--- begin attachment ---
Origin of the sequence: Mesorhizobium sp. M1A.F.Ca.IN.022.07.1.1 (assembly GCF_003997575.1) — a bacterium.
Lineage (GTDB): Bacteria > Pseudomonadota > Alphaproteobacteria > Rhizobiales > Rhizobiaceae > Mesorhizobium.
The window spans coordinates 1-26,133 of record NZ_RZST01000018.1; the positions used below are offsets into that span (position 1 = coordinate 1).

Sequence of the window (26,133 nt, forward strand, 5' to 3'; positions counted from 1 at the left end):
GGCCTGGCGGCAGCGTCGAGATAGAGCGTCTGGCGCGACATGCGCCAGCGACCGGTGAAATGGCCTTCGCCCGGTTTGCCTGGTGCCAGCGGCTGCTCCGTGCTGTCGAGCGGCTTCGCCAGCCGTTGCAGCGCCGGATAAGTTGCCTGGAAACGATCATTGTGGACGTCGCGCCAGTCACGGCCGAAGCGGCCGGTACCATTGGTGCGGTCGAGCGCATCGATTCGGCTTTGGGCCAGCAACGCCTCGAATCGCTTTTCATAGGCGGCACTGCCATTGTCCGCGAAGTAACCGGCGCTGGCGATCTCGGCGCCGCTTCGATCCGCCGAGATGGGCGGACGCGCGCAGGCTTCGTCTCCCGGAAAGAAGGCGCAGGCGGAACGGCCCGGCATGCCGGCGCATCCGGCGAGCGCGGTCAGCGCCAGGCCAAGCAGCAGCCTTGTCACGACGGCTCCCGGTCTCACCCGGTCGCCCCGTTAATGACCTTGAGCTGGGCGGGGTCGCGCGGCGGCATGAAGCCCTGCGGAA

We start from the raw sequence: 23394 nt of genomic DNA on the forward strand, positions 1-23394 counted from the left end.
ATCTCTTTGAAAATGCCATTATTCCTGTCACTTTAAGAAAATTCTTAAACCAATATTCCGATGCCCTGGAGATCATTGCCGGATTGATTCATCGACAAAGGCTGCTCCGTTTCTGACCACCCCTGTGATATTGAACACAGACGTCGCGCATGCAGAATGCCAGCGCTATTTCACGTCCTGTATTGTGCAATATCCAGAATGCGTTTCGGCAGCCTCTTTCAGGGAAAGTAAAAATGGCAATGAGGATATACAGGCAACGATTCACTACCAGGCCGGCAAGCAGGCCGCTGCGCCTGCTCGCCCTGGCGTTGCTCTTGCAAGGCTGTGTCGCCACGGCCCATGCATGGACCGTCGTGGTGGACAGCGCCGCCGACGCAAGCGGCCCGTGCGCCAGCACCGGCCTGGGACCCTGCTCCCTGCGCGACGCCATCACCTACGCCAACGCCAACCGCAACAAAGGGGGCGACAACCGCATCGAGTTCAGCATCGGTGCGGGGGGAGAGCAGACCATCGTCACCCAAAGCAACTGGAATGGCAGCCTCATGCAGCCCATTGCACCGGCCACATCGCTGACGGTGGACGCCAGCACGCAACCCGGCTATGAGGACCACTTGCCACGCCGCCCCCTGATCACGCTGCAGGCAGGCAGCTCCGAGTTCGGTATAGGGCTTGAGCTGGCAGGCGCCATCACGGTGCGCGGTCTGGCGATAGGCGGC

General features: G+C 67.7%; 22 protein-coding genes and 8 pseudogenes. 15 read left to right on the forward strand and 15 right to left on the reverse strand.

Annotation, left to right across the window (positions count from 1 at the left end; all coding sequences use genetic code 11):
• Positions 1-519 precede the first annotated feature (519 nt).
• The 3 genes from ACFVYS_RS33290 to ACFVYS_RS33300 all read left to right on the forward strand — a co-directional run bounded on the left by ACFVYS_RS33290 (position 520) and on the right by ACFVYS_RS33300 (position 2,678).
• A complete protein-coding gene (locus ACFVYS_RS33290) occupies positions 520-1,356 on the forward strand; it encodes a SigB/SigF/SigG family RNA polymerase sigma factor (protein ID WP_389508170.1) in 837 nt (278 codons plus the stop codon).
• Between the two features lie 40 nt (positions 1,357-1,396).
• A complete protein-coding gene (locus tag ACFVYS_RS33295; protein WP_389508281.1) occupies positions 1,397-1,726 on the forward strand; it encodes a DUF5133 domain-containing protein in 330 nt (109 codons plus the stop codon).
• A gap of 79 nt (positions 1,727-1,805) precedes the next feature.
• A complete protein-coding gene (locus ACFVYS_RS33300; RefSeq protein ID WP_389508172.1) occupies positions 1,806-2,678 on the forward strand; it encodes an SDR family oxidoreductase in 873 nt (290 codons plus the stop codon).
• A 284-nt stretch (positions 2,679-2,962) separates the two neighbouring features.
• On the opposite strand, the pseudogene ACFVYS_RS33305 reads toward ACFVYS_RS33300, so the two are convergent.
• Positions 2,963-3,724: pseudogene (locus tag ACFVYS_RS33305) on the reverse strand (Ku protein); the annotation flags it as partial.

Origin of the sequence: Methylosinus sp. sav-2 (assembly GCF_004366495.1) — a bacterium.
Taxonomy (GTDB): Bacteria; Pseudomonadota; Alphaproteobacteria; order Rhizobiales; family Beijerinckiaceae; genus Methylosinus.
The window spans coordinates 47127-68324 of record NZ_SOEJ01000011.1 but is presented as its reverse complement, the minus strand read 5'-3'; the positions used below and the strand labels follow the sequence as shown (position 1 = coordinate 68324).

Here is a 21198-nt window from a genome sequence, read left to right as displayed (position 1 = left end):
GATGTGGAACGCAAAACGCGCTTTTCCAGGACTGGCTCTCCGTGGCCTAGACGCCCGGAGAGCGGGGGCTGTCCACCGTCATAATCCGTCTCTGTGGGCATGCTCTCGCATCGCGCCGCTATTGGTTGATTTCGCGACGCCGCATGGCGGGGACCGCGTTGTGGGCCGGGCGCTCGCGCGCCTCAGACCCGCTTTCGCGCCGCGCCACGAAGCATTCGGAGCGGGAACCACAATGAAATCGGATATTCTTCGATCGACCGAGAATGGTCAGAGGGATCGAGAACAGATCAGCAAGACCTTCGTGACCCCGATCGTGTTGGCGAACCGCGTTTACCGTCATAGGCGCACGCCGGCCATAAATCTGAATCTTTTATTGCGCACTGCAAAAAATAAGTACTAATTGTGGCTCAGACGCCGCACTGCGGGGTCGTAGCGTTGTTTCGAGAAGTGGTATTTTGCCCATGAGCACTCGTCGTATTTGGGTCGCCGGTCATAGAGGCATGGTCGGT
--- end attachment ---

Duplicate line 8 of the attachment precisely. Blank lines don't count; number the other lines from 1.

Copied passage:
General features: G+C 67.7%; 22 protein-coding genes and 8 pseudogenes. 15 read left to right on the forward strand and 15 right to left on the reverse strand.